The Future Through The Looking Glass

Photo by Zameena Meija.
Photo by Zameena Meija.
Photo by Zameena Meija.

On Thursday April 17, the Google Developer Group (GDG) Hudson Valley held its first meeting in Resnick Engineering Hall. In an audience of more than 60 students and faculty members, only two members were sporting Google Glass, and only one wearer was a student.

Joining the two wearers to give a talk was Google Developer Expert Allen Firstenberg, who headlined the event to speak about Google’s latest tech endeavor.

“How many of you know anything about Google Glass?” Firstenberg said. Less than 10 members raised their hands. “Google Glass has only been available to a group of individuals known as the Explorers for just over a year now,” Firstenberg said.

Firstenberg is the senior project engineer at Objective Consulting and a Google Glass Explorer, part of an initial group of people outside Google “who are using Glass in the real world, developing for it, trying it out, seeing what its problems are, exploring in some ways how it can be used, how its practical in the real world.”

Firstenberg works with other developers to help them produce their tools for Glass, help them to use Glass and integrate them with other Google products. By doing so, he helps Google understand what it is that developers need more of, with the goal of creating great Glassware (applications that work with Glass).

Google Glass, as defined by Firstenberg, is an ultra-personal, wearable computing device.

“It displays in your peripheral vision — it’s not always on, it’s not always distracting, but it sits in the upper corner of my peripheral vision where I can glance at it if I need to glance at it for some reason,” he said.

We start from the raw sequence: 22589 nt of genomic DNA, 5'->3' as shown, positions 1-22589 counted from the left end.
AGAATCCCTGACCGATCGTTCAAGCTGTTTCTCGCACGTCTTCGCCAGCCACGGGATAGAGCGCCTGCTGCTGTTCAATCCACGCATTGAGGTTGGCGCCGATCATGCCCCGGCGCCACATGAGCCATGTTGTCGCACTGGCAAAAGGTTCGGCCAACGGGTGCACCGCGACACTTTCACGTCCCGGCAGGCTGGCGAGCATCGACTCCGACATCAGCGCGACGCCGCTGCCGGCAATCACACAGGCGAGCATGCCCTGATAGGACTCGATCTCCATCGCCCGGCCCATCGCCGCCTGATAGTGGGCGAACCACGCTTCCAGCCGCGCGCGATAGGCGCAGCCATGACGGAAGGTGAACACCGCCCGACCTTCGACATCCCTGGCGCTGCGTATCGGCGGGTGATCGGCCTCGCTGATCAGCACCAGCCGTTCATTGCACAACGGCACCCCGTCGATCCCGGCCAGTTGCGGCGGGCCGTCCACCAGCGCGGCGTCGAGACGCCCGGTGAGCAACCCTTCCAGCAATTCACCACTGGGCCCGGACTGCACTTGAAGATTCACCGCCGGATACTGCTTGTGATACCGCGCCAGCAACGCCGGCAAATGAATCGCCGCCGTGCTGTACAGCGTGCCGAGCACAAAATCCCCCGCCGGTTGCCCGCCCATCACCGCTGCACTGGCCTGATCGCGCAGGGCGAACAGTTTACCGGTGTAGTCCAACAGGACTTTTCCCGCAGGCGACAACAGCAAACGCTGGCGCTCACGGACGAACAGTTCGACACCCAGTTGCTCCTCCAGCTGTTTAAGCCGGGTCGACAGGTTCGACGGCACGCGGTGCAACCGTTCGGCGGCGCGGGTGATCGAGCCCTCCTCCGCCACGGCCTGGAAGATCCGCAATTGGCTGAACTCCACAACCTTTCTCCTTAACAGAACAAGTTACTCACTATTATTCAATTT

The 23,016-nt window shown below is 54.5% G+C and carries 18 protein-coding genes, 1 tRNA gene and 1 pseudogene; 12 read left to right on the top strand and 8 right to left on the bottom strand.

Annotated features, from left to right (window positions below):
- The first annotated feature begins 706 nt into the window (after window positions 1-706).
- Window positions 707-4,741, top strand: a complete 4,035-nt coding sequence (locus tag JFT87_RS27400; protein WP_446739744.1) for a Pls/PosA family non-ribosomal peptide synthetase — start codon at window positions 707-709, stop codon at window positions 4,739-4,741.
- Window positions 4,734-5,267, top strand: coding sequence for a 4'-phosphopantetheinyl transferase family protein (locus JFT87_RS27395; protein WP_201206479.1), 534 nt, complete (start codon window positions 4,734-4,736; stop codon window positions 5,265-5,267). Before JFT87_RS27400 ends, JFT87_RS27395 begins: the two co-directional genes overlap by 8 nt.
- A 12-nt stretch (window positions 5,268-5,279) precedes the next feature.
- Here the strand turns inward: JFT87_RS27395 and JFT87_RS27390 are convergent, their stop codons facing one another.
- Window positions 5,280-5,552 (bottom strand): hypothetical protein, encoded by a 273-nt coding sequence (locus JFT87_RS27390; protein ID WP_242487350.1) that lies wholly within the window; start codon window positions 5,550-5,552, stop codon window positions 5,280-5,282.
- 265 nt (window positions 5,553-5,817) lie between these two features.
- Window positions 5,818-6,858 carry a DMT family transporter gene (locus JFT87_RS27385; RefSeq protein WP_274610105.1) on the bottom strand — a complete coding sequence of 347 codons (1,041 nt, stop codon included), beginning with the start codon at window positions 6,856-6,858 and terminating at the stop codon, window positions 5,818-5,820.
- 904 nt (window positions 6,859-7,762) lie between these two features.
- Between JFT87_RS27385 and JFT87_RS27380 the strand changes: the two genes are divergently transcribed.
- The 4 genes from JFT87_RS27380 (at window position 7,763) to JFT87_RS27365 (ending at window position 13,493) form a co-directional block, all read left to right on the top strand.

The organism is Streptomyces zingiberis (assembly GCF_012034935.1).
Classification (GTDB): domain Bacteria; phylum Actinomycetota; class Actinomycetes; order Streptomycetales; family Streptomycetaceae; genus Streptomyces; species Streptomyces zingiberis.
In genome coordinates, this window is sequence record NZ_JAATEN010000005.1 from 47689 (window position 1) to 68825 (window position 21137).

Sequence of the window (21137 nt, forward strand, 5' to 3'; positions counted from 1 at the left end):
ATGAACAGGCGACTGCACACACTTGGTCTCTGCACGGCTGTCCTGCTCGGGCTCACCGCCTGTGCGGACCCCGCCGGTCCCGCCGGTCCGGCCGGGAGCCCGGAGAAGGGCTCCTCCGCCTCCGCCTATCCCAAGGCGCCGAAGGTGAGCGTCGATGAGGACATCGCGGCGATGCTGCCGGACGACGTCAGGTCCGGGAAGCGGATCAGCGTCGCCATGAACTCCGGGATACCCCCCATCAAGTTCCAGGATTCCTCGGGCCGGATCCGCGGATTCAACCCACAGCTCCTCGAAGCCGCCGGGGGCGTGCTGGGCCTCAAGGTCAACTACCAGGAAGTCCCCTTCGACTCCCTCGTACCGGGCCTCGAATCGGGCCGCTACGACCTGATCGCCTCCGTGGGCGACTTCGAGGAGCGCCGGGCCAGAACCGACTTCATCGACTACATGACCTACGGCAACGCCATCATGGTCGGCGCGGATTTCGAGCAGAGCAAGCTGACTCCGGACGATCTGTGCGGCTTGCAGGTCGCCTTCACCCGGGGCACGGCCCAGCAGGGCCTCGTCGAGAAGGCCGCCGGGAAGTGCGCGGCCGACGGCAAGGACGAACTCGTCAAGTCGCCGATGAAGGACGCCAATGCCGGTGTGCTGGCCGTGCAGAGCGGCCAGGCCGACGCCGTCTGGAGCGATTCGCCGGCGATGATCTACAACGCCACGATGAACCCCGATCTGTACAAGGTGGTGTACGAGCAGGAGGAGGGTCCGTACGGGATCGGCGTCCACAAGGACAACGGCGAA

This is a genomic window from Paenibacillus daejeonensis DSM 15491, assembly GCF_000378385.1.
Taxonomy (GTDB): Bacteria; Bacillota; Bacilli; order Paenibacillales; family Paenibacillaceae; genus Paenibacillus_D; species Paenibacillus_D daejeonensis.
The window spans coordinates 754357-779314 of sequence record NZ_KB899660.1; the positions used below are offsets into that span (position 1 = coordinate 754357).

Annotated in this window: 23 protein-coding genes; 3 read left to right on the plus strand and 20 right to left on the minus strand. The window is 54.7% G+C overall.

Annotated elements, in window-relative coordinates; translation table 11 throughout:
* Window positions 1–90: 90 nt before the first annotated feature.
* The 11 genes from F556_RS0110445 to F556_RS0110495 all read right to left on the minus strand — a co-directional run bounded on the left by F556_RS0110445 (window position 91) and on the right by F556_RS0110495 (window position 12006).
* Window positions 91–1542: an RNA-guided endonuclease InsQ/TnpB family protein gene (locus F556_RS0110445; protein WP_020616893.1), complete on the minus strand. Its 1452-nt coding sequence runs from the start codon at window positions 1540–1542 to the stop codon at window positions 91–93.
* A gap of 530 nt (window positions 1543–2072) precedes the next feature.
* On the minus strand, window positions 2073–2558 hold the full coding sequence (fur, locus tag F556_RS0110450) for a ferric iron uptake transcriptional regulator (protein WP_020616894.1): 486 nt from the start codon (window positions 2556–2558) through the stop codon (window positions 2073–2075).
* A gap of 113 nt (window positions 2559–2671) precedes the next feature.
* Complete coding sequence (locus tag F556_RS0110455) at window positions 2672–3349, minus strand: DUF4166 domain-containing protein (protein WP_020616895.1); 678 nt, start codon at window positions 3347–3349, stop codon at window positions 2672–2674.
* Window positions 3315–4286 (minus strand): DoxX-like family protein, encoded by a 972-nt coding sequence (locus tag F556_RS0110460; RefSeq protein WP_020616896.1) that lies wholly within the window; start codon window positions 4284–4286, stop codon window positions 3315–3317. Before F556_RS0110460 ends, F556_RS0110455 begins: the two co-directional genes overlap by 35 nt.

According to Firstenberg, Google Glass has bone-conduction audio that literally beams a “chirp” into his skull, letting him know if he  needs to pay attention to it. It also has a camera mounted on the front, allowing for photos and short videos, and a microphone for voice commands and head-motion detectors to activate the device. It can also send and receive text messages when connected to Android devices and will soon support iOS.

“Right now it’s very deliberate to make sure that you need to take a conscious action for [Glass] to be listening, mostly because [Google] wanted to  reassure people that they’re not going to be wire-tapped,” Firstenberg said. “Glass needs to live in the world we live in. We shouldn’t have to make major accommodations for Glass. It’s a fundamental shift in how we think about using our computing devices.

Adjunct Professor Nitya Narasimhan of the electronic and computer engineering department is a co-organizer for GDG New York and has high hopes for GDG Hudson Valley.

“It’s a community around developing applications and solutions that primarily focuses on Google technologies, but really Google isn’t everything,” Narasimhan said. “We’re looking to teach people and keep them aware of what’s going on in mobile, web, cloud and wearable.”

Her goal is to run code labs during the summer, encourage people to learn to code and to bring more guest speakers like Firstenberg to the college.

“We’re trying to use the great amount of interest in the field and bring speakers to the Hudson Valley. I’m very interested in seeing students attend these events—especially people who think they don’t know coding, because everyone can do it,” Narasimhan said.